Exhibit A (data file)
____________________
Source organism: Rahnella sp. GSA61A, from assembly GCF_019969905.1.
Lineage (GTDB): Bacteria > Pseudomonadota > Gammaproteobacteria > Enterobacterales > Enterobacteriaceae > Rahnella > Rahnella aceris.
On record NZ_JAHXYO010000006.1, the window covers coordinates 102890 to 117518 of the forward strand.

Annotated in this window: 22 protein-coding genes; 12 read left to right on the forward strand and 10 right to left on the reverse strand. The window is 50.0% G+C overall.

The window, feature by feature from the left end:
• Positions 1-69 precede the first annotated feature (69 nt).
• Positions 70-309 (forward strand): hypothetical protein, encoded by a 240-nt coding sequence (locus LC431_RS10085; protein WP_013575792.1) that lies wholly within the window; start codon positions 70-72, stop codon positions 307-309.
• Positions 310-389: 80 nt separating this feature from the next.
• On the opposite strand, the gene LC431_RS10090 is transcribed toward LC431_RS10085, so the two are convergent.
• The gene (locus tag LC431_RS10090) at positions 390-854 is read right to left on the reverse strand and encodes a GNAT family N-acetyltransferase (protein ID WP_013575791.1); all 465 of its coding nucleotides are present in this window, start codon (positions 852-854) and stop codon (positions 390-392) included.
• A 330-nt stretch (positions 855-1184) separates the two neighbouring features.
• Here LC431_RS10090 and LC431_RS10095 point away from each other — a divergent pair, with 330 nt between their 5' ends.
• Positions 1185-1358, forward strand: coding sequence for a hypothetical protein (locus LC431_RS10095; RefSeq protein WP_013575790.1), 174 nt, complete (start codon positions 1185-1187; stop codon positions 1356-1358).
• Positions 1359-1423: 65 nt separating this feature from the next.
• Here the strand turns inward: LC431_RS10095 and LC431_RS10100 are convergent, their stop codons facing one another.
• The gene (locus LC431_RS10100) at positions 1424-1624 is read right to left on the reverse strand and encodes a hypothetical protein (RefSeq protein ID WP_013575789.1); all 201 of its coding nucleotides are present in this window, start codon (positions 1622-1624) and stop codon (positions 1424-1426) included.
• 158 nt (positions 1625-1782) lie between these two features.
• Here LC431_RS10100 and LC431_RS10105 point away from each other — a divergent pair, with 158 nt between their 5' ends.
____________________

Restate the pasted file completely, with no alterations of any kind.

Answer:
Source organism: Rahnella sp. GSA61A, from assembly GCF_019969905.1.
Lineage (GTDB): Bacteria > Pseudomonadota > Gammaproteobacteria > Enterobacterales > Enterobacteriaceae > Rahnella > Rahnella aceris.
On record NZ_JAHXYO010000006.1, the window covers coordinates 102890 to 117518 of the forward strand.

Annotated in this window: 22 protein-coding genes; 12 read left to right on the forward strand and 10 right to left on the reverse strand. The window is 50.0% G+C overall.

The window, feature by feature from the left end:
• Positions 1-69 precede the first annotated feature (69 nt).
• Positions 70-309 (forward strand): hypothetical protein, encoded by a 240-nt coding sequence (locus LC431_RS10085; protein WP_013575792.1) that lies wholly within the window; start codon positions 70-72, stop codon positions 307-309.
• Positions 310-389: 80 nt separating this feature from the next.
• On the opposite strand, the gene LC431_RS10090 is transcribed toward LC431_RS10085, so the two are convergent.
• The gene (locus tag LC431_RS10090) at positions 390-854 is read right to left on the reverse strand and encodes a GNAT family N-acetyltransferase (protein ID WP_013575791.1); all 465 of its coding nucleotides are present in this window, start codon (positions 852-854) and stop codon (positions 390-392) included.
• A 330-nt stretch (positions 855-1184) separates the two neighbouring features.
• Here LC431_RS10090 and LC431_RS10095 point away from each other — a divergent pair, with 330 nt between their 5' ends.
• Positions 1185-1358, forward strand: coding sequence for a hypothetical protein (locus LC431_RS10095; RefSeq protein WP_013575790.1), 174 nt, complete (start codon positions 1185-1187; stop codon positions 1356-1358).
• Positions 1359-1423: 65 nt separating this feature from the next.
• Here the strand turns inward: LC431_RS10095 and LC431_RS10100 are convergent, their stop codons facing one another.
• The gene (locus LC431_RS10100) at positions 1424-1624 is read right to left on the reverse strand and encodes a hypothetical protein (RefSeq protein ID WP_013575789.1); all 201 of its coding nucleotides are present in this window, start codon (positions 1622-1624) and stop codon (positions 1424-1426) included.
• 158 nt (positions 1625-1782) lie between these two features.
• Here LC431_RS10100 and LC431_RS10105 point away from each other — a divergent pair, with 158 nt between their 5' ends.